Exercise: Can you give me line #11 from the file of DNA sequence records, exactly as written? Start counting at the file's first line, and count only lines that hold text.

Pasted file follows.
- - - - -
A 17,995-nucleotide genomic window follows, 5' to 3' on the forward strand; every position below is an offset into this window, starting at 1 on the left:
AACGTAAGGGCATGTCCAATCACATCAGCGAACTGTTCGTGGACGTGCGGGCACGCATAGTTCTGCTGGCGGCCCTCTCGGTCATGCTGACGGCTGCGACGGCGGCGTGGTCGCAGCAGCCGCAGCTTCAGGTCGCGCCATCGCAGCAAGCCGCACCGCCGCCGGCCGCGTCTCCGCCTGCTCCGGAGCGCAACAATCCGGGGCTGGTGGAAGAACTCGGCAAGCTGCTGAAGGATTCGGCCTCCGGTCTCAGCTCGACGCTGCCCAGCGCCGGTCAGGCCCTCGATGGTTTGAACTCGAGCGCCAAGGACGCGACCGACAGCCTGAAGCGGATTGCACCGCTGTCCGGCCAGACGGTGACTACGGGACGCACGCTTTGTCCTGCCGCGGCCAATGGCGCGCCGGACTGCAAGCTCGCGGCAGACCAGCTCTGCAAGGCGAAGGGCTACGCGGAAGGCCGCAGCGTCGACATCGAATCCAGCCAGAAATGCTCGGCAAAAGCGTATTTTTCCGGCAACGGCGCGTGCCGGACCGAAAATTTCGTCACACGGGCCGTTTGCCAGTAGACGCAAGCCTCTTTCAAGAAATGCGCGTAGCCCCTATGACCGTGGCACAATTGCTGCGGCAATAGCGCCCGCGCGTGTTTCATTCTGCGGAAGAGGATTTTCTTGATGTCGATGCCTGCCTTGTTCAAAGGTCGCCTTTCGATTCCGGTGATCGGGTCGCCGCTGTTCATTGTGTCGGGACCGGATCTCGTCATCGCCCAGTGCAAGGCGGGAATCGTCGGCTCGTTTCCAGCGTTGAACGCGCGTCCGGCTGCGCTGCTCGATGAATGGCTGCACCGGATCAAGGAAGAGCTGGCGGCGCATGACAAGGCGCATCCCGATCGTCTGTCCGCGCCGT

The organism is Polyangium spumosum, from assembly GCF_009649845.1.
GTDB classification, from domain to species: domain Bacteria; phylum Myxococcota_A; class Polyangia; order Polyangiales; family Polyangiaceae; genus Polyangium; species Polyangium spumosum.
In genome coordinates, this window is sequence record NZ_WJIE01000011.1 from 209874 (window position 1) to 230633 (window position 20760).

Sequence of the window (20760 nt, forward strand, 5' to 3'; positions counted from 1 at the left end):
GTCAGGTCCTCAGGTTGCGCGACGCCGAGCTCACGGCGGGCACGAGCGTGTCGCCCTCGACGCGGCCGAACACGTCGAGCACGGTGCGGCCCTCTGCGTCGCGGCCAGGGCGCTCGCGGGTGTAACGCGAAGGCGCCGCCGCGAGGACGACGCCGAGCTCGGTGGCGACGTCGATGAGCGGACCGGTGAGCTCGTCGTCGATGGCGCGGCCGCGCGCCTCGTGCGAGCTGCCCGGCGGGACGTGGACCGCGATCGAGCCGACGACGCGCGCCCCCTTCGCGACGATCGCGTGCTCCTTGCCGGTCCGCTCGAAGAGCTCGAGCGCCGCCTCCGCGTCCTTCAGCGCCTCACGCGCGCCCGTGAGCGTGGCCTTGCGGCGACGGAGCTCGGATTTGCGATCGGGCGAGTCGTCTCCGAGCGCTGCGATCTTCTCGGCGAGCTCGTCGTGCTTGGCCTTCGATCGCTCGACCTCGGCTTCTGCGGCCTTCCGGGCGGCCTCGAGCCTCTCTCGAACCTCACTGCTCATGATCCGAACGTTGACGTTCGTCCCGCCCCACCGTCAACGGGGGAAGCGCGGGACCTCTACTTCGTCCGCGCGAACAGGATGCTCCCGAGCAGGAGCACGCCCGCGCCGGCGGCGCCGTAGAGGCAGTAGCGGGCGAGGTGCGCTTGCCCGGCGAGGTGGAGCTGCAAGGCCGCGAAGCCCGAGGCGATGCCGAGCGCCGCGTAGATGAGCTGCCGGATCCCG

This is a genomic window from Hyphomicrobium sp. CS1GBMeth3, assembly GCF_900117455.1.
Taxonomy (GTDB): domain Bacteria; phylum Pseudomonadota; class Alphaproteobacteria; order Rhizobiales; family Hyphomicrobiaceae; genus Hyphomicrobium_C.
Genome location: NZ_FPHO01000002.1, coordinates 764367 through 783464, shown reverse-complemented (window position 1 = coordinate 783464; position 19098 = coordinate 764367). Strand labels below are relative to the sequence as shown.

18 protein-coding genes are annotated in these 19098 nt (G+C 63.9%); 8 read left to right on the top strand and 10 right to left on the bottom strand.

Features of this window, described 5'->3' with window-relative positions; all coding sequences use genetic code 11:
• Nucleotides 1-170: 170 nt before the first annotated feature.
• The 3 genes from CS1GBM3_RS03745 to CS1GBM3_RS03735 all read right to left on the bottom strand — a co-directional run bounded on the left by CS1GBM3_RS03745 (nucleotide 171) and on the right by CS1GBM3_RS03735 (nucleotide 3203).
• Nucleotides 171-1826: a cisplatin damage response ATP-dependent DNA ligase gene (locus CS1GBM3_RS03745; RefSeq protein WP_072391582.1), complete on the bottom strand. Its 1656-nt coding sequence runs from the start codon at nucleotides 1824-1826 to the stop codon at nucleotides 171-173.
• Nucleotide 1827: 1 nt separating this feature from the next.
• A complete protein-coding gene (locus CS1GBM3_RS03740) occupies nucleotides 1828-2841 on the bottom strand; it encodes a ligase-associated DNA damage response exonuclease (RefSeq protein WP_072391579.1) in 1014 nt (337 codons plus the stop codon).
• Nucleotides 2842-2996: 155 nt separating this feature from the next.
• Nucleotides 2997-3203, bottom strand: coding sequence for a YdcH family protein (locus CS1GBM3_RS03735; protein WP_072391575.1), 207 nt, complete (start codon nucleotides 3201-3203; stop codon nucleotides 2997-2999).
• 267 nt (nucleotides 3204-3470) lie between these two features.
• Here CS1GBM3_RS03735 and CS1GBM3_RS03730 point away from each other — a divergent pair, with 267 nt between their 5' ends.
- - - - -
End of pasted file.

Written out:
18 protein-coding genes are annotated in these 19098 nt (G+C 63.9%); 8 read left to right on the top strand and 10 right to left on the bottom strand.